How to make black bean pizza

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One of my family’s favorite meals is homemade pizza–a black bean pizza. I make the dough in the bread machine and it takes an hour and fifty minutes. I used to put the ingredients in at any old time of the day. The dough can sit in the bread machine until it’s time to make the pizza. Now, I time it so I’m taking the dough right out of the machine after it beeps that it’s ready, when it’s still warm and pliable. This is because I have issues with pizza dough.

The ingredients in pizza dough are simple–water, olive oil, flour, salt, sugar and yeast. That’s it. Once you put the ingredients in the machine, you don’t have to be there at all, though I do like to check to make sure the dough looks okay as it’s kneading.

I got the idea for this pizza from working at a restaurant back home in Kentucky. It was one of the last jobs I had waiting tables before I started graduate school. I was probably 24 or 25 at the time, and not the oldest person waiting tables. But it felt like a kind of failure to still be waiting tables with a college education. I had to remind myself there was a spot waiting for me at IU in the PhD program–that waiting tables would not become my life.

When the machine beeps, I lift the dough out of the machine and set it down on a pizza pan covered with flour and corn meal. Then I begin to spread it out.

I don’t actually cook the pizza on the pizza pan, because the dough gets soggy that way. But I’ve found that if I want my pizza to be anything even vaguely resembling round, I have to use the pizza pan. If I try to do it on the counter or on the peel, roundness does not happen.

A therapist I went to once told me that I seem to like to do things the hard way. I took a year off from graduate school, and that’s why I was waiting tables and feeling vaguely like a failure. I couldn’t just go straight to graduate school out of college. I married a very recently divorced man with a child and as a consequence, tackled about six major life transitions all in one fell swoop. Knowing this about myself–that there’s a chance I like to do things the hard way–is helpful. It doesn’t stop me from continuing to make things hard, though.

The shape of your pizza, of course, in no way affects the taste. My husband and child could care less whether the pizza is round or not. But I care. As I have learned over the years, apparently I care very deeply about the shape of my pizza.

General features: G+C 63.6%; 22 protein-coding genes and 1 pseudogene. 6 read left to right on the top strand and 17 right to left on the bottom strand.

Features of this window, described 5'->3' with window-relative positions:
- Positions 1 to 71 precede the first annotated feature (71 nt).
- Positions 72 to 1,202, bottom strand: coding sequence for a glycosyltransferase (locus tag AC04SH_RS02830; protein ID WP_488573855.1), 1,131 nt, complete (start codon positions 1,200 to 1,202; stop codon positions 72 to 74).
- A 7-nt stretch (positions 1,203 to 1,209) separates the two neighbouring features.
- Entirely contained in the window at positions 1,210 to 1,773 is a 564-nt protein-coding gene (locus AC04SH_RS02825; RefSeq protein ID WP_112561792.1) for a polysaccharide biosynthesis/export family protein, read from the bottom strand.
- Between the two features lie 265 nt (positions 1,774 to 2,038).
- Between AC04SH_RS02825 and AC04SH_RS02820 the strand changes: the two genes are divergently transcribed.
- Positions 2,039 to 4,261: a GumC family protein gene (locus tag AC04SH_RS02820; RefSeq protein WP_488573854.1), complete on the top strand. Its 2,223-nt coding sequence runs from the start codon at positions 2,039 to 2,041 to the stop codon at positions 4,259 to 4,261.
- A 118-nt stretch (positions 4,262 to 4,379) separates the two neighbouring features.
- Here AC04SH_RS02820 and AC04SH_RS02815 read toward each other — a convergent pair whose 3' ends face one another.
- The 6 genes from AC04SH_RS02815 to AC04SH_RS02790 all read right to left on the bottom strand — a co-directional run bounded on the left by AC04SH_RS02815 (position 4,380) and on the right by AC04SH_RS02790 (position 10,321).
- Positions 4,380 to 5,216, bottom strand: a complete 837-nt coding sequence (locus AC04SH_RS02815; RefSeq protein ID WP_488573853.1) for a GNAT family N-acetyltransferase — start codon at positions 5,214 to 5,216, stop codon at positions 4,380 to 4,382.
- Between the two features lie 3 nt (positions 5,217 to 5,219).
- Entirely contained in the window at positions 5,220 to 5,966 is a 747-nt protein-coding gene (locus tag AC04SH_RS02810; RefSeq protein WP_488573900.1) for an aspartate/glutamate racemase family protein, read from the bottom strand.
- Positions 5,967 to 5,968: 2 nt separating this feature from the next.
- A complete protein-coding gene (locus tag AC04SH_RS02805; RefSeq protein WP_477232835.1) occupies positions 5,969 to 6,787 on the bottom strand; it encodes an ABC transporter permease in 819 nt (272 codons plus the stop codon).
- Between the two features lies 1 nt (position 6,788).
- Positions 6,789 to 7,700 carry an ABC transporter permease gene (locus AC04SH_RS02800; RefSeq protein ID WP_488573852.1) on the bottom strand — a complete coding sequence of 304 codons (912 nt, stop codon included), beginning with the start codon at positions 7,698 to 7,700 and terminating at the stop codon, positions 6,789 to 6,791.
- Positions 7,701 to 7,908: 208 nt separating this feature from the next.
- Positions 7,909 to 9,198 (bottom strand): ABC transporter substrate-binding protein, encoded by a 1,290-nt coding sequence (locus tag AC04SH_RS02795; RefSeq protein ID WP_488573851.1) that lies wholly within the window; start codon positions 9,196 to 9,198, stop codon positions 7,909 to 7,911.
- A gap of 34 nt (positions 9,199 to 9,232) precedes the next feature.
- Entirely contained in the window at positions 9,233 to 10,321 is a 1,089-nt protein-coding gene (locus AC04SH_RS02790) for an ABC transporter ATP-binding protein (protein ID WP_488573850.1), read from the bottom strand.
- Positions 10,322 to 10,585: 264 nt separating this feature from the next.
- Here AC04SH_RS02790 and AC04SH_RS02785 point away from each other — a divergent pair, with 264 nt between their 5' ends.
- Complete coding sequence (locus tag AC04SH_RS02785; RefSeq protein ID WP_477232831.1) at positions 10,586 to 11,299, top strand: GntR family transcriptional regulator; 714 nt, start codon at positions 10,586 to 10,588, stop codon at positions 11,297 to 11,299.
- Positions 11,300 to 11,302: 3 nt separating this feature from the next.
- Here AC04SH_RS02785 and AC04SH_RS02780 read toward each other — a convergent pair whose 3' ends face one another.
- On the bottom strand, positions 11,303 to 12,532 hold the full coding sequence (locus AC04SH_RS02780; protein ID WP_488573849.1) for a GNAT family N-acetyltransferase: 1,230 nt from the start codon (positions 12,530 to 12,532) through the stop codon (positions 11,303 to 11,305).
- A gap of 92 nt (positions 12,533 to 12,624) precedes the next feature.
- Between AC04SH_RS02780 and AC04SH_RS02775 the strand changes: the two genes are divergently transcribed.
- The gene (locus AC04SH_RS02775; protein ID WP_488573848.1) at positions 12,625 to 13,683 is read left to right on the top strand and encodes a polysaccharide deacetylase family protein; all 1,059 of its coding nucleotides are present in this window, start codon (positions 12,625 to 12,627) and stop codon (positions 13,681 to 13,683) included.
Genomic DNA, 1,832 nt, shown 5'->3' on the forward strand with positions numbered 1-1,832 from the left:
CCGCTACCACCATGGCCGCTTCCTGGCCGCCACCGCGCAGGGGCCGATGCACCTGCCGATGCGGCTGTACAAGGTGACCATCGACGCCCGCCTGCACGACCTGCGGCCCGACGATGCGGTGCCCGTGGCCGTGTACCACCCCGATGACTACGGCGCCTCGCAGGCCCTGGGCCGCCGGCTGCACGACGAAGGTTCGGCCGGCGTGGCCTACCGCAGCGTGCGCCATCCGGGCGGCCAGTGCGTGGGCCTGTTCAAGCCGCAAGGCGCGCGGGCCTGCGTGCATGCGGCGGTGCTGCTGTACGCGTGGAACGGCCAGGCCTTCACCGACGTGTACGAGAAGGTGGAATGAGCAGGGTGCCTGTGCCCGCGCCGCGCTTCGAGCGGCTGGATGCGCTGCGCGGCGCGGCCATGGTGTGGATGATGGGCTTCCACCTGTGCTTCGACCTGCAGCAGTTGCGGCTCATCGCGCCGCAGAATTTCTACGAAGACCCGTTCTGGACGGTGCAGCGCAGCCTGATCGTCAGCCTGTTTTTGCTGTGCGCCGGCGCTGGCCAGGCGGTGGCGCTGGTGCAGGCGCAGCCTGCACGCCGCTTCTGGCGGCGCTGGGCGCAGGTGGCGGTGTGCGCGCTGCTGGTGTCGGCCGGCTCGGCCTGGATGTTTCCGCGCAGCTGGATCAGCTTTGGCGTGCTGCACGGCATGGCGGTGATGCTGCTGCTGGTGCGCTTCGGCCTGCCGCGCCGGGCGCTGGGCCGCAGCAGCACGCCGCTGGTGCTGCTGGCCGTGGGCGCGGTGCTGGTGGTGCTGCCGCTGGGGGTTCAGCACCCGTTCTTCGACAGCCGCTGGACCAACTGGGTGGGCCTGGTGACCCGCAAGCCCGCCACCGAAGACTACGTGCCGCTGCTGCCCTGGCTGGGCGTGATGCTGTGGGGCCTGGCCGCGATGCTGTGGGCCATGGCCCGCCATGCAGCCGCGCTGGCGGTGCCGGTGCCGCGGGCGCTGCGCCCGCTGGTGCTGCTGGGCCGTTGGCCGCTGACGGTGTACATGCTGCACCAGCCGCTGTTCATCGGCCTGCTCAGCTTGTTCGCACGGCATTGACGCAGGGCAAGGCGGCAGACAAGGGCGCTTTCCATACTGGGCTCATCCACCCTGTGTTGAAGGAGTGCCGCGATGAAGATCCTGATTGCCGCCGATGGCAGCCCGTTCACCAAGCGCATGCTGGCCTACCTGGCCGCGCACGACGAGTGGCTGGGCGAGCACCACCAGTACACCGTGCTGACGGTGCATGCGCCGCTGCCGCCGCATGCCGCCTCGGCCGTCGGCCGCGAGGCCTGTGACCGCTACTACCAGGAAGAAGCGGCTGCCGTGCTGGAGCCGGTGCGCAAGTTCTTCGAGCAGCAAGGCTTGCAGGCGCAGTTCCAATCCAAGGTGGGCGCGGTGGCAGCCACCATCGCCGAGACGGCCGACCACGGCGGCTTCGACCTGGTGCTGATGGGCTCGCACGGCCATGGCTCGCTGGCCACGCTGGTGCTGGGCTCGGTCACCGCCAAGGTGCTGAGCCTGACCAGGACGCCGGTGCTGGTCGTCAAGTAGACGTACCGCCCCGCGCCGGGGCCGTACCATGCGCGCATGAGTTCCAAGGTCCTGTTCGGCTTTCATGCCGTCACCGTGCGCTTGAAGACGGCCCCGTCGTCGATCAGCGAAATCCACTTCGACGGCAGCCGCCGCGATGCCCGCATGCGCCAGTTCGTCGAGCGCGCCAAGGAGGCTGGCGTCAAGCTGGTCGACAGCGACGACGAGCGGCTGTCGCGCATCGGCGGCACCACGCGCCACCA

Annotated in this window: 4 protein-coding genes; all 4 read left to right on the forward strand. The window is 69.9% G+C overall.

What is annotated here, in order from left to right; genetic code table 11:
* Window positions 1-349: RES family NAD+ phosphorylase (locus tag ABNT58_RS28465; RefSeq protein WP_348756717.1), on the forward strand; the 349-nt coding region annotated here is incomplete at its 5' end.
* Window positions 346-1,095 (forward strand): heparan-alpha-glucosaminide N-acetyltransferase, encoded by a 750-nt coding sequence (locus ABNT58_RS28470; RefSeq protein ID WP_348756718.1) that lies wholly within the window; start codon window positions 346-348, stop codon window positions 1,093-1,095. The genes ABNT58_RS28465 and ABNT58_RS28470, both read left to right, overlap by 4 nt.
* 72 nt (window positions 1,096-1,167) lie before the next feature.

pizzaWhen I have the dough shaped on the pizza pan, I fold it over to move it onto the peel. While the dough was in the machine at some point, I opened a can of black beans and drained them over the sink. Then I mix some cumin and salt in with the beans, usually right there in the colander, because I don’t want to dirty another dish.

A couple years ago, I actually found myself crying over pizza dough. Screaming and cursing at it in our empty kitchen. I might have thrown the pizza pan onto the floor, I can’t remember. Something was thrown.

Thankfully, there was no one to see this display, but it’s why I take the bread out of the dough immediately now. It makes it easier to spread. The dough fights back less when it’s warm. If I knew more about the science of bread, I could explain why. All I know is that if I’m going to end up with a pizza that’s not even close to round, I’d rather not make pizza at all.

Once the dough is on the peel, I wait for the oven to warm up to 450. You don’t want to spread your ingredients onto the dough until right before you put it in the oven, because otherwise, the dough will become too sticky to slide off the peel. I learned that the hard way.

I spread the black beans on the dough and then some salsa. Any old jar of salsa will do. I like my pizza wet, so I use more salsa. Then I slide the pizza onto the stone in the oven and set the timer for about 10-11 minutes.

I wonder sometimes why I like to do things the hard way. I think it might be because of some perverse need to be different. To get married in my early thirties to someone the same age as me, someone also on their first marriage, and then have kids in a few years together–it sounds so ordinary. So boring.

Once when I was first learning to knit my husband walked by the chair where I was cursing at a tangled mess of yarn. I’d been sitting there trying to figure something out for half an hour at least. There might have been tears. “That doesn’t look fun,” he said. But it was. Because in the end, I figured it out.

When the timer beeps, take out the stone, if you have the kind of stone you can take out of the oven when it’s warm. If you don’t, leave it in the oven. Sprinkle some cheddar cheese on top. As much as you like. I like a lot. Then put the pizza back in for another 7-8 minutes, until the cheese is as melted as you like and the crust is as brown.

This post inspired by Roxane Gay‘s beautiful essays on tumblr, of which it is a shameless and sad imitation. But check out the original, here.

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